SAN FRANCISCO (CBS SF) — A long-time teacher at Sherman Elementary School in San Francisco was struck and killed by a vehicle in front of the school just before the start of the school day Wednesday.
In a letter to parents, Sherman principal Helen Parker identified the victim as Andrew Zieman, a paraeducator and beloved member of the Sherman school community. As a child, Zieman also attended the school in the city’s Cow Hollow district, according to Parker.READ MORE: Berkeley Police Arrest Convicted Sex Offender For Allegedly Accosting Teens, Claiming To Be Police Officer
“We are struggling to understand this tragic loss of life, especially since he meant so much to so many students, families, and staff,” said Parker. “Andrew taught from the heart. He was patient and kind, and always a positive role model. I am sure you will join me in offering our deepest condolences to his family and friends.”
Parker said Sherman staff was informed of the Zieman’s death Wednesday afternoon. Friday morning, students will be told of the incident during a special gathering before class and social workers would be on campus to provide grief counseling.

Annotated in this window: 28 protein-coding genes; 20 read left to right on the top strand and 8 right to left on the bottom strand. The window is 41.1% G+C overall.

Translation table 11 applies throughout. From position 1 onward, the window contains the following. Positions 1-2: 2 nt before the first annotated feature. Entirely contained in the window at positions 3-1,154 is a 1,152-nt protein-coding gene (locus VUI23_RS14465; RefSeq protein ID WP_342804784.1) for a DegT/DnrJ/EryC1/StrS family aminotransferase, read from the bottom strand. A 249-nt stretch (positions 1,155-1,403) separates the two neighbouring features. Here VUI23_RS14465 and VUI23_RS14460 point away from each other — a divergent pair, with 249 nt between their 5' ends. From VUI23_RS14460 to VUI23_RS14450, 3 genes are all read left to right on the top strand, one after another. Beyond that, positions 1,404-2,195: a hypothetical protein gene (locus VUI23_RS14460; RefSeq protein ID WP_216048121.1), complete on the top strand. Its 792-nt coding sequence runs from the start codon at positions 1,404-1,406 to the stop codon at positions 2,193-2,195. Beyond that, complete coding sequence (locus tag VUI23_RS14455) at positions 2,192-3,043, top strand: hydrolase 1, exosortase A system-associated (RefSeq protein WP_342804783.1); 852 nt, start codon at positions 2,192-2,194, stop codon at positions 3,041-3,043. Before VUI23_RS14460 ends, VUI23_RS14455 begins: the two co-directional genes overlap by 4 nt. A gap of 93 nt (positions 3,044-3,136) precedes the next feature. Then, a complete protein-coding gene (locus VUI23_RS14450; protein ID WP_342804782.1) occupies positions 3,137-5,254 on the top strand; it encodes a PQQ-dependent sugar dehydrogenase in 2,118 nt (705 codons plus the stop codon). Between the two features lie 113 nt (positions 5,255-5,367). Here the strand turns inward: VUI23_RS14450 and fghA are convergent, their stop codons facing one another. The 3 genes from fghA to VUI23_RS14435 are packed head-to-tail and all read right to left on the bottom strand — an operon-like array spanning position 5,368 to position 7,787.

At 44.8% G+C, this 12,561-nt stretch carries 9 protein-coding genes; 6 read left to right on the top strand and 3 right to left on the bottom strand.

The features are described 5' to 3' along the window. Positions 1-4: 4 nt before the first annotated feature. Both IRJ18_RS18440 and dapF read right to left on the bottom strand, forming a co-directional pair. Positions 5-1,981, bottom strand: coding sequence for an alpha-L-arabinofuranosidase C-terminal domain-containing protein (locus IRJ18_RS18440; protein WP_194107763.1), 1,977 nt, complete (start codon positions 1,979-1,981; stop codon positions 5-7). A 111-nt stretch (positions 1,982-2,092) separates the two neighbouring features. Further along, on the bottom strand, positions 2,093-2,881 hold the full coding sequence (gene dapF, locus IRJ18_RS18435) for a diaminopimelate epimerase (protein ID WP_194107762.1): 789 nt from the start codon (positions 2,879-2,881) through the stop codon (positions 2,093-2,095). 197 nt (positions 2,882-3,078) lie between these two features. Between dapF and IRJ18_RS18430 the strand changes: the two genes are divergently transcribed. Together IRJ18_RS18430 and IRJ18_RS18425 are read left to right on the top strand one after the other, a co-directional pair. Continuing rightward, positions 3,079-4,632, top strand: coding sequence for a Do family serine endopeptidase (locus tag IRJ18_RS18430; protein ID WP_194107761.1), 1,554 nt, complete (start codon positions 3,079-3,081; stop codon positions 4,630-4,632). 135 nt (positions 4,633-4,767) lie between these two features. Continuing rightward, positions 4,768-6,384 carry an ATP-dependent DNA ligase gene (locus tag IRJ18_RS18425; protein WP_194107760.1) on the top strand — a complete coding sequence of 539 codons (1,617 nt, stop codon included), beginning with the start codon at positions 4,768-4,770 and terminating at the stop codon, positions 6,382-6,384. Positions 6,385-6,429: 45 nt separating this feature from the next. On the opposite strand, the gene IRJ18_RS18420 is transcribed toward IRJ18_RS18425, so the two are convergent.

School was closed Thursday for Veterans Day.
The collision was reported around 7:55 a.m. near the corner of Franklin and Union streets, police said.READ MORE: Foster City Appoints 1st Minority Woman Mayor In 50-Year History
At the scene, officers located the victim on the ground, as well as two involved vehicles. Despite life-saving measures by paramedics, the victim was pronounced dead at the scene, according to police.
Police are investigating what caused the collision.
According to advocacy group Walk SF, Zieman was the 12th pedestrian to be killed in a traffic collision in the city this year.
“Our hearts go out to the victim’s family and friends,” said Walk SF Executive Director Jodie Medeiros said in a statement on Wednesday. “Too many people are paying the ultimate price for unsafe streets.”
According to Walk SF officials, although Franklin Street is not considered to be part of the city’s “high-injury network” — 13 percent of city streets where 75 percent of its crashes occur — the three-lane one-way street is a major thoroughfare and drivers tend to speed as they head north and down a steep hill.MORE NEWS: Steph Curry Closes In On 3-Pointers Record As Warriors Top Blazers
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